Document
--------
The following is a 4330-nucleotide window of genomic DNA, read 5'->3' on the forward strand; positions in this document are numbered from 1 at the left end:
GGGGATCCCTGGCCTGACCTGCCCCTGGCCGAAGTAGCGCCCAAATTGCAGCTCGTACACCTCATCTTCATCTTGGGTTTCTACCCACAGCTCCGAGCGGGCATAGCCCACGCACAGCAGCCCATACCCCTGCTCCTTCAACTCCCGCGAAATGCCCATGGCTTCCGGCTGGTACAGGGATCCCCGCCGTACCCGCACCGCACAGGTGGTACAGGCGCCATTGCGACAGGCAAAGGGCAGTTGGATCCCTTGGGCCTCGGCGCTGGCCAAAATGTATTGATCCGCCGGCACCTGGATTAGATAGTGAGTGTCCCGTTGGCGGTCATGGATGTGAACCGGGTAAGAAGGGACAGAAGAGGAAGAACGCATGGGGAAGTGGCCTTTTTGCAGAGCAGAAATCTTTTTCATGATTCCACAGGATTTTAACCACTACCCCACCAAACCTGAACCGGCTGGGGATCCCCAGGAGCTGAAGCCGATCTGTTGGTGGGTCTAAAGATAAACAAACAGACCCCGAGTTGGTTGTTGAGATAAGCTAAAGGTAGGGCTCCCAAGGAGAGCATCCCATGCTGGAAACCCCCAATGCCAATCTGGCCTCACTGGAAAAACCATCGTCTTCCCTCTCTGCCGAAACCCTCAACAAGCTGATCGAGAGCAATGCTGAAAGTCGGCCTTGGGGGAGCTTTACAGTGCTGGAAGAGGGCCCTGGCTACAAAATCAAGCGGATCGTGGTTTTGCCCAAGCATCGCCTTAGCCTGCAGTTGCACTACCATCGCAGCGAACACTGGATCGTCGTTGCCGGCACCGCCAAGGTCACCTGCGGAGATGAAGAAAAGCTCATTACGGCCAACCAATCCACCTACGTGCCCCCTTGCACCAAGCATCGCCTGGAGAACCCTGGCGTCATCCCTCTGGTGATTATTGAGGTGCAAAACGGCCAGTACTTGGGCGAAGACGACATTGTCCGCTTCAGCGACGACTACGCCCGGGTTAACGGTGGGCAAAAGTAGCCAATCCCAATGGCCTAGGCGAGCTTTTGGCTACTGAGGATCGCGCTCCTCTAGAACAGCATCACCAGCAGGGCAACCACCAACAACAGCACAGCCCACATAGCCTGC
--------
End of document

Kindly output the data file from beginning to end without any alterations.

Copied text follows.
The following is a 4330-nucleotide window of genomic DNA, read 5'->3' on the forward strand; positions in this document are numbered from 1 at the left end:
GGGGATCCCTGGCCTGACCTGCCCCTGGCCGAAGTAGCGCCCAAATTGCAGCTCGTACACCTCATCTTCATCTTGGGTTTCTACCCACAGCTCCGAGCGGGCATAGCCCACGCACAGCAGCCCATACCCCTGCTCCTTCAACTCCCGCGAAATGCCCATGGCTTCCGGCTGGTACAGGGATCCCCGCCGTACCCGCACCGCACAGGTGGTACAGGCGCCATTGCGACAGGCAAAGGGCAGTTGGATCCCTTGGGCCTCGGCGCTGGCCAAAATGTATTGATCCGCCGGCACCTGGATTAGATAGTGAGTGTCCCGTTGGCGGTCATGGATGTGAACCGGGTAAGAAGGGACAGAAGAGGAAGAACGCATGGGGAAGTGGCCTTTTTGCAGAGCAGAAATCTTTTTCATGATTCCACAGGATTTTAACCACTACCCCACCAAACCTGAACCGGCTGGGGATCCCCAGGAGCTGAAGCCGATCTGTTGGTGGGTCTAAAGATAAACAAACAGACCCCGAGTTGGTTGTTGAGATAAGCTAAAGGTAGGGCTCCCAAGGAGAGCATCCCATGCTGGAAACCCCCAATGCCAATCTGGCCTCACTGGAAAAACCATCGTCTTCCCTCTCTGCCGAAACCCTCAACAAGCTGATCGAGAGCAATGCTGAAAGTCGGCCTTGGGGGAGCTTTACAGTGCTGGAAGAGGGCCCTGGCTACAAAATCAAGCGGATCGTGGTTTTGCCCAAGCATCGCCTTAGCCTGCAGTTGCACTACCATCGCAGCGAACACTGGATCGTCGTTGCCGGCACCGCCAAGGTCACCTGCGGAGATGAAGAAAAGCTCATTACGGCCAACCAATCCACCTACGTGCCCCCTTGCACCAAGCATCGCCTGGAGAACCCTGGCGTCATCCCTCTGGTGATTATTGAGGTGCAAAACGGCCAGTACTTGGGCGAAGACGACATTGTCCGCTTCAGCGACGACTACGCCCGGGTTAACGGTGGGCAAAAGTAGCCAATCCCAATGGCCTAGGCGAGCTTTTGGCTACTGAGGATCGCGCTCCTCTAGAACAGCATCACCAGCAGGGCAACCACCAACAACAGCACAGCCCACATAGCCTGC